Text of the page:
The Outcome: Seguin became a premier goal scorer with 5 x 30 goal seasons under his belt. Seguin is leading his draft class in both career goals and points. He won the Stanley Cup with Boston as a rookie and later finished 6th in Hart Trophy voting with Dallas in 2014. Knight never made the NHL. Hamilton is the big, physical, offensive defencemen every club dreams of. He’s scored 40+ points in a season 6 times, he’s also finished in the top 10 in Norris voting 3 times and he was an All Star in 2021.

2019 - Leafs traded RW Carl Grundstrom, D Sean Durzi their 2019 22nd overall pick to the Kings who selected D Tobias Bjornfot.

What We Received: D Jake Muzzin

How’d That Go?: Muzzin has battled injuries his entire time in Toronto. He’s now in his 4th full season in Toronto but he’s never played more than 53 games and due to his most recent injury, there is serious speculation/concern about his playing future. When he’s healthy and in the Leafs lineup, he’s a good top 4, defensive defenceman.

The Outcome: Bjornfot’s NHL career only lasted 106 games with LA over 3 seasons. However, Grundstrom is now in his 5th season as a King and Durzi is in his 2nd season and he looks to be a lock as a top 4 guy and maybe even a 2-3 defenceman in the future.

The draft is almost always a gamble. There have been only a handful of for-sure picks over the years. Given the 12 examples here where the Leafs traded their 1st round pick, it really only didn’t bite them once (2004 deal with the NYR). Every other time Toronto wound up losing out on an NHL player, some better than others, but always at least one player who had an NHL career.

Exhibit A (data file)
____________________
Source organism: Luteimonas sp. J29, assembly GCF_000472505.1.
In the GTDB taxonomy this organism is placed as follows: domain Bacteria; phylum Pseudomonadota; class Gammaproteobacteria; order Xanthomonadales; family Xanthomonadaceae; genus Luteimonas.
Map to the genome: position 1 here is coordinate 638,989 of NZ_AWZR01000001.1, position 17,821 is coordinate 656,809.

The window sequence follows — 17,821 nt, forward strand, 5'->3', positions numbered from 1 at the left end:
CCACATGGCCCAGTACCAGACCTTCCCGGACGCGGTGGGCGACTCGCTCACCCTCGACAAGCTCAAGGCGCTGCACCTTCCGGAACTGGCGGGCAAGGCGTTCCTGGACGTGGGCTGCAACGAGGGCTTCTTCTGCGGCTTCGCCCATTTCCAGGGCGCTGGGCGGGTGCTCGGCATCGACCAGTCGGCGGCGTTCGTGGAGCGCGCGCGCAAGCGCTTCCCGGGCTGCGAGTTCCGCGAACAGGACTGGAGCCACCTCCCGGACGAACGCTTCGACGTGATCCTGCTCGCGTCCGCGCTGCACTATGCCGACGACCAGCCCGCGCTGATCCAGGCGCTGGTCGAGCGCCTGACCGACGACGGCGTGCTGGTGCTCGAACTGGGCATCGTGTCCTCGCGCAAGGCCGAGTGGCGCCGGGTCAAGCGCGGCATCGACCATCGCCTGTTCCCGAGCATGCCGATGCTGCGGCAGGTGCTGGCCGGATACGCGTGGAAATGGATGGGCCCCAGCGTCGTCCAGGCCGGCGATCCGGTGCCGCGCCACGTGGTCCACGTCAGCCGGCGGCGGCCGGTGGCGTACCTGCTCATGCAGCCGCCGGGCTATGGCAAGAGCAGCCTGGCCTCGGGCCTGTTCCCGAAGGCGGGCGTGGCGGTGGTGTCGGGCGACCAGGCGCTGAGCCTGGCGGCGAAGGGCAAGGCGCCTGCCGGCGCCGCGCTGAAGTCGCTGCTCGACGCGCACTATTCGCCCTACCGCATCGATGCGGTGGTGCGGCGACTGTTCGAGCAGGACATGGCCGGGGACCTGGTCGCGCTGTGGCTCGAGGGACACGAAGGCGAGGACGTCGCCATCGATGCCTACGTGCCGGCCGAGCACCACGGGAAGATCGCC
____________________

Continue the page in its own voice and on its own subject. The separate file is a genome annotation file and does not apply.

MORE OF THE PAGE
Losing out on a pair of HHOFers hurts. It has been hurting for years and those memories will never go away. I wasn’t old enough to understand the Kurvers trade in 1989. However I was in high school and well aware of the Leafs-Islanders deal that brought back Clark in 1996. I was never a huge fan of Wendel. I think he’s WAY overrated. Decent player with great character and leadership who worked his balls off, but never a star and certainly not on the pedestal most Leaf fans place him on. So I knew giving up a good young Dman in Jonsson and a high pick was brutal then and time only made it worse when Luongo had the terrific HOF career he did.

As an adult though, the worst Leafs trade involving a 1st rounder is easily the Kessel deal. Brian Burke gave up a stupid amount of high draft picks for a very good complimentary player. But Phil was never going to be the guy to lead Toronto back to the great years of the late 90s and early 2000s. His game wasn’t and never has been well rounded enough to do that. Burke showed a real lack of understanding of his roster, prospects cupboard and absolutely no patience to wait and rebuild. Those two oversights put the Leafs back for years. is a fan community that allows members to post their own thoughts and opinions on the Toronto Maple Leafs and hockey in general. These views and thoughts may not be shared by the editor of